Battle of Carnifex Ferry

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Battle of Carnifex Ferry
Part of the American Civil War
Patteson House
Patteson House
Date September 10, 1861 (1861-09-10)
Location Nicholas County, Virginia (now West Virginia)
Coordinates: 38°12′32″N 80°56′19″W / 38.20889°N 80.93861°W / 38.20889; -80.93861
Result Union victory[1]
Belligerents
United States United States of America (Union) Confederate States of America CSA (Confederacy)
Commanders and leaders
William S. Rosecrans John B. Floyd
Strength
~5,000 ~2,000
Casualties and losses
17 killed
141 wounded
unknown killed
30 wounded

The Battle of Carnifex Ferry took place on September 10, 1861, in Nicholas County, Virginia (now West Virginia), as part of the Operations in Western Virginia Campaign during the American Civil War. The battle resulted in a Union strategic victory that contributed to the eventual Confederate withdrawal from western Virginia. The campaign helped pave the way for the subsequent creation of the separate state of West Virginia.

The Battle[edit]

Further information: Carnifex Ferry order of battle

In late August 1861, Confederate forces under Brig. Gen. John B. Floyd crossed the Gauley River and surprised the 7th Ohio Infantry under Col. Erastus Tyler at Kessler's Cross Lanes. Outnumbered, Tyler's inexperienced men routed, and Floyd camped near Carnifex Ferry. The Confederates began throwing up entrenchments on the Henry Patteson farm (located on the rim of the Gauley River Canyon near Summersville).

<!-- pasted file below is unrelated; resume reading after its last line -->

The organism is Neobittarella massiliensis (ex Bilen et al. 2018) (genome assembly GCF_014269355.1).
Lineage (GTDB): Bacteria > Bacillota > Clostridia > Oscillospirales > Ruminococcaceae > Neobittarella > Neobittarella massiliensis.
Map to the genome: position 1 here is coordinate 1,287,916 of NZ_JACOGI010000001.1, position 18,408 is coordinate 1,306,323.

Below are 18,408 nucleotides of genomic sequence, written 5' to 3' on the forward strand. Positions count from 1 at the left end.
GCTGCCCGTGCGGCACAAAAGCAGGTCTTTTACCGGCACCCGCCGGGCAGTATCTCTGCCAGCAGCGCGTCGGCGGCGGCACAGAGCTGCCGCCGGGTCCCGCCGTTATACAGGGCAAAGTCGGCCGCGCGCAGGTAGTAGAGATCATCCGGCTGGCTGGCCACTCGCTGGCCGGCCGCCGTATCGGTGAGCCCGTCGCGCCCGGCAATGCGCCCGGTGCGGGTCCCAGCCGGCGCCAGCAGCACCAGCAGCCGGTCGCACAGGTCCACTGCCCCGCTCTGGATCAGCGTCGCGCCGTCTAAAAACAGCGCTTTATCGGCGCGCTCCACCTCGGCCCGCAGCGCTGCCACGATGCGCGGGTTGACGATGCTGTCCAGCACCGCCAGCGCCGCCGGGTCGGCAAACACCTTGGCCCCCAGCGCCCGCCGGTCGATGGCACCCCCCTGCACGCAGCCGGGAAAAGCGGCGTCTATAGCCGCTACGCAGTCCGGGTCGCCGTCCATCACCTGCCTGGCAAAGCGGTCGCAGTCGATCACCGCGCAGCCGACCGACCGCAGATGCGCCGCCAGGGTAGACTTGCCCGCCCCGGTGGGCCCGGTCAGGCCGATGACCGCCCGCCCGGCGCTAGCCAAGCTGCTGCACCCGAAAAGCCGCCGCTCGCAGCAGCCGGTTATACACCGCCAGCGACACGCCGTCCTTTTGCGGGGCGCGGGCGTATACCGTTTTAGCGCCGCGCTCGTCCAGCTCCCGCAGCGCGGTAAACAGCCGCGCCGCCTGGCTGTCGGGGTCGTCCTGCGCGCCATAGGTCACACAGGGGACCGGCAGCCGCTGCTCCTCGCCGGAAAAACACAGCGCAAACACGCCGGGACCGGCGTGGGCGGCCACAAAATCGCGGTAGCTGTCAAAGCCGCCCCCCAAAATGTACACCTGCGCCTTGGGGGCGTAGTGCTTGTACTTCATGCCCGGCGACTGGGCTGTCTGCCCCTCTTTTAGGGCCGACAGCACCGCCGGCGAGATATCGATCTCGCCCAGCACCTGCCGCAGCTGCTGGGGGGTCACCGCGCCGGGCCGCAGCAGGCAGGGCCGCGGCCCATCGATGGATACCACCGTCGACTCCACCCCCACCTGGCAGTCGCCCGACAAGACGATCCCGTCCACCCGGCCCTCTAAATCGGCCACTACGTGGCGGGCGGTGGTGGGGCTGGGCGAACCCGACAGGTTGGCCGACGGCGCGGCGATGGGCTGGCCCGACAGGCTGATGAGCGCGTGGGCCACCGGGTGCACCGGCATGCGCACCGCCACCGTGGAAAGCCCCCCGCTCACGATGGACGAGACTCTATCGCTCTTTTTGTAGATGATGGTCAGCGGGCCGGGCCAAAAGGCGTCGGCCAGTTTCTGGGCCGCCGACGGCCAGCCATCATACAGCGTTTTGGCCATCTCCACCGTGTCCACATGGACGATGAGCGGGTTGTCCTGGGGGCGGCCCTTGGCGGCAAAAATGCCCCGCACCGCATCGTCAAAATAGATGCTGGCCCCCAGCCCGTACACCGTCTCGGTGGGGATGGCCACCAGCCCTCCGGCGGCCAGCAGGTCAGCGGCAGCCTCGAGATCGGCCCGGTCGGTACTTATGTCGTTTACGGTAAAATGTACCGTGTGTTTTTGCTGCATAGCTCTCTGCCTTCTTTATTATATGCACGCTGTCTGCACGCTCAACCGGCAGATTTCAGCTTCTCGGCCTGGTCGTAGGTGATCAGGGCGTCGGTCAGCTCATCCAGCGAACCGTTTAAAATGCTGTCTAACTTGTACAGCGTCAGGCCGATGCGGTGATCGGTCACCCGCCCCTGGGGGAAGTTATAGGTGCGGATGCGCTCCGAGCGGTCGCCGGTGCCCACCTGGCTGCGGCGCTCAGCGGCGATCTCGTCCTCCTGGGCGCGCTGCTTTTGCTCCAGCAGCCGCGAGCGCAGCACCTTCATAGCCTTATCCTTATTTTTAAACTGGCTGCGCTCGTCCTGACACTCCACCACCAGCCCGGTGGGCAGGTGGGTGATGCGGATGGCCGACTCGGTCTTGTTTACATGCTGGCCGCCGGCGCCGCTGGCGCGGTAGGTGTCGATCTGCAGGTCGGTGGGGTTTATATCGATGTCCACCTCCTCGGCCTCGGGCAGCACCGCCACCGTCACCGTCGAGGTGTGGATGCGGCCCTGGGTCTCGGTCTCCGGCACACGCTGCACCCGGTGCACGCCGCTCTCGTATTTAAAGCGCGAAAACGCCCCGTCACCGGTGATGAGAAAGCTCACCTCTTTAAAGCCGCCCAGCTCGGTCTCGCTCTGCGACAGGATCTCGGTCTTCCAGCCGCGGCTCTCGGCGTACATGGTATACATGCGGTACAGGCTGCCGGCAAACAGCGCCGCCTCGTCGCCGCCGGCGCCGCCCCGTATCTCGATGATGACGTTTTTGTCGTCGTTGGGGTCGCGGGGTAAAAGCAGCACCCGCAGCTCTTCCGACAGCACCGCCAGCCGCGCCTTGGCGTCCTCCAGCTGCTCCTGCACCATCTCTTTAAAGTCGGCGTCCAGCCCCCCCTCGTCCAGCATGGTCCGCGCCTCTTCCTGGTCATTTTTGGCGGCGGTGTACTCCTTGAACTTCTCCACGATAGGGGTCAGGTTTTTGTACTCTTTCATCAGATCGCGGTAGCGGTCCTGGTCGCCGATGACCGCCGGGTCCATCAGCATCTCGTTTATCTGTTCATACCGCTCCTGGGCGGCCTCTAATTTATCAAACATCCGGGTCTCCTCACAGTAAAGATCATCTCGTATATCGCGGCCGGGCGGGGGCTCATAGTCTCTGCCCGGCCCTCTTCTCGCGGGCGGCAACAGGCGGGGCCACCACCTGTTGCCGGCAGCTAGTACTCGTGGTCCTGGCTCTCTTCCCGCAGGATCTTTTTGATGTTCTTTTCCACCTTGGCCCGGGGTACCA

Concerned about Floyd's drive to reclaim the Kanawha Valley, Union Brigadier General William S. Rosecrans led three brigades of infantry southward from Clarksburg to support Tyler's regrouped regiment. Moving into position on the afternoon of September 10, Rosecrans advanced against Floyd's campsite and attacked. The Confederate lines repulsed the attacks and the Federal casualties were significantly higher than the defenders. The strength of Rosecrans's artillery proved to be problematic however, and Floyd decided to retreat that night across the ferry to the south side of the Gauley River. He subsequently moved eastward to Meadow Bluff near Lewisburg.

Floyd, seeking to deflect the blame, placed the responsibility for the defeat on his co-commander Brigadier General Henry A. Wise, furthering the dissension that marked the Confederate high command in western Virginia.

Battlefield preservation[edit]

In October 1935, the battlefield was preserved as Carnifex Ferry Battlefield State Park.[2]

See also[edit]

References[edit]

  1. ^ CWSAC Battle Summary, National Park Service
  2. ^ Where People and Nature Meet: A History of the West Virginia State Parks. Charleston, West Virginia: Pictorial Histories Publishing Company. April 1988. ISBN 0-933126-91-3. 

External links[edit]